Raising the bar
Bootlegger's Whiskey Bar to bring Prohibition, lounge-feel to Broadway Street
When plotting a new watering hole next to a popular bar you already own, the winning formula is one that draws in brand-new customers while also enticing regulars to check out whats happening next door.
With Bootleggers Whiskey Bar, located to the left of Broadway Saloon at 12434 S.W. Broadway St., it seems Carla McQuade and her business partners Todd Carpenter and Karmen Knutsen, have their creative juices flowing in the right direction. The cozy, dimly lit, Prohibition-themed lounge, which they plan to open in early April, offers a decisive alternative to the more boisterous, pub-like environs of Broadway Saloon, the downtown Beaverton mainstay McQuade has run for two years.
McQuade and Carpenter, her domestic partner, purchased the space next door that most recently housed Potters Christian Church and a travel agency before that. The two spaces have separate entrances, but share a storage area in the back.
We had to rent it out anyway, McQuade says. We thought, What are we gonna do with this area? Its got a storefront. How about something quaint, like a whiskey bar. Something new to the Beaverton area thats cozy and friendly.
The idea marinated for nearly a year.
We talked about it, and kind of sat on it for awhile, she says. Then we finally decided to move on it.
Remodeling of the new Bootleggers space started last summer and was essentially complete by late December. A miscommunication with city of Beaverton building inspectors, however, required some plumbing and wiring projects to be disassembled and reworked. Now waiting on word from city officials, McQuade is hopeful the new venture will open its doors in the next week or two.
I kind of always wanted to complement the Broadway (Saloon), she says. We have a lot of people leave next door because theres nowhere to sit. Its something unique.
Wild West revisited
Bootleggers, featuring cocktails based on higher-end whiskeys, scotches and other spirits, along with a small-plate appetizer menu with items such as meatballs, bruschetta, meat-and-cheese platters and oysters, is certainly a twist on Central Beavertons well-established nightlife options.
Bootleggers rustic, old-West-like ambience comes courtesy of a tin and wood-beamed ceiling, tables on wooden whiskey barrels, old Mason jar lights with vintage Edison bulbs and wooden stools with leather seats. While the decor featuring vintage photos of speakeasys and news clippings of infamous 1920s mobsters Al Capone and Lucky Luciano further the Prohibition-era theme, its the drinks that drive the point home.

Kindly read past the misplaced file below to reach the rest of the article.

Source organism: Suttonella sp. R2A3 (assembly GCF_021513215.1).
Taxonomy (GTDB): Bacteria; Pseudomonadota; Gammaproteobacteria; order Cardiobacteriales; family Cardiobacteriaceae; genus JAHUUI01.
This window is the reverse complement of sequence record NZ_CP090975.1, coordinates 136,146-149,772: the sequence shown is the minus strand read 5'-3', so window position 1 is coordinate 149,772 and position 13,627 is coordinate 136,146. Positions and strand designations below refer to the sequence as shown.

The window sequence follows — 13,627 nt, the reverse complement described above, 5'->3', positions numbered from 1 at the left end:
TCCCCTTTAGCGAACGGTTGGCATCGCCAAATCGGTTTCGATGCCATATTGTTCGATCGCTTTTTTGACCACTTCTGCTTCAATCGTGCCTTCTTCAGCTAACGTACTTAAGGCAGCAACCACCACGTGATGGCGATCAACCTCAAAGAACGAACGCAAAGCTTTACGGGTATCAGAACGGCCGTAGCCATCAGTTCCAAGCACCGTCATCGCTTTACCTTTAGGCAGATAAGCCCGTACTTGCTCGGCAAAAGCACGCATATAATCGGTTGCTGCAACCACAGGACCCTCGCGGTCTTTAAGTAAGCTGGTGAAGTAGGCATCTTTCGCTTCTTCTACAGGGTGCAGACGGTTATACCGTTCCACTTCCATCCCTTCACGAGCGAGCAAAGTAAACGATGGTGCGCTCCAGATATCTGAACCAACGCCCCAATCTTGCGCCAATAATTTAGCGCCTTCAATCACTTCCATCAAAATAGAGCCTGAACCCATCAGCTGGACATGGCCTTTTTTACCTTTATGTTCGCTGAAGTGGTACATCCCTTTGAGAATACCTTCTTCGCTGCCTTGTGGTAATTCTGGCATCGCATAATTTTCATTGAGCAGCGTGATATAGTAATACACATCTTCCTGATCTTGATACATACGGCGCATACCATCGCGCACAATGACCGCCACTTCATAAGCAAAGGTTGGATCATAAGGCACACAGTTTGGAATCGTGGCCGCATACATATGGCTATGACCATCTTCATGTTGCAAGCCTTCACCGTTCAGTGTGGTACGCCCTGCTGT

The drink menu is prohibition themed, says Knutsen, whos worked as a bartender at Broadway Saloon for four years. Were going back to classic drinks that people dont do a whole lot of now. Old fashioneds, sidecars, Manhattans, things you dont see as much. Our juices are fresh squeezed and the bitters homemade.
Doug Carpenter, Todds cousin, who helped bring Bootleggers to life, says about 100 different bottles will reside behind the simulated coal-via-black barn wood bar.
Just whiskey will be about a third of that, he says, noting the bar will also be defined by what it doesnt have. Its hard to find a bar to go in and have a conversation where theres not a TV screen or video poker in the background.
Knutsen, 26, envisions couples of all ages making nightly plans with Bootleggers and the Broadway Saloon, which offers full lunch and dinner menus, in the mix.
You could make it a nice date night out, she says. For the regulars at Broadway, it will be a nice alternative. You can get drinks and appetizers at the Broadway, then go next door for a nice steak.
McQuade sees Bootleggers as fitting in with city leaders plans to create a more distinctive downtown business district that attracts people beyond the end of the work day.
It helps create more of a draw into the old town Beaverton area, she says. Theres more reason to come down here. Its a quaint area, kind of a hidden secret.
Knutsen agrees that Broadway Street, while obvious to many longtime residents, is obscure to those who gravitate more to Cedar Hills Crossing and the Beaverton areas many newer shopping complexes.
Im surprised how many people have lived here for 30 years and said theyve never been (downtown), much less Broadway Street, she says. Its a nice community. We like being part of old-time Beaverton, supporting the Beaverton Bakery and the Farmers Market.
McQuade, who plans for Bootleggers to be open from 4 p.m. roughly to midnight, admits the addition of Bootleggers alone may not turn Broadway Street into a bona fide entertainment district, but its a step toward enticing more local residents to remain on this side of the mountain on a Friday or Saturday night.
We cant compete with downtown Portland, she says. This is just something different, with a fun spin to it. We just wanted to have fun doing it. We have a lot to share with everybody.
What: Bootlegger's Whiskey Bar
Where: 12424 S.W. Broadway St., downtown Beaverton.
Opening: Early April (visit beavertonvalleytimes.com for updates)
Hours: Tuesday-Saturday, 4 p.m.-midnight
Owners: Carla McQuade, Todd Carpenter, Karmen Knutsen
Facebook page: facebook.com/bootleggersbwJW_DISQUS_ADD_A_COMMENT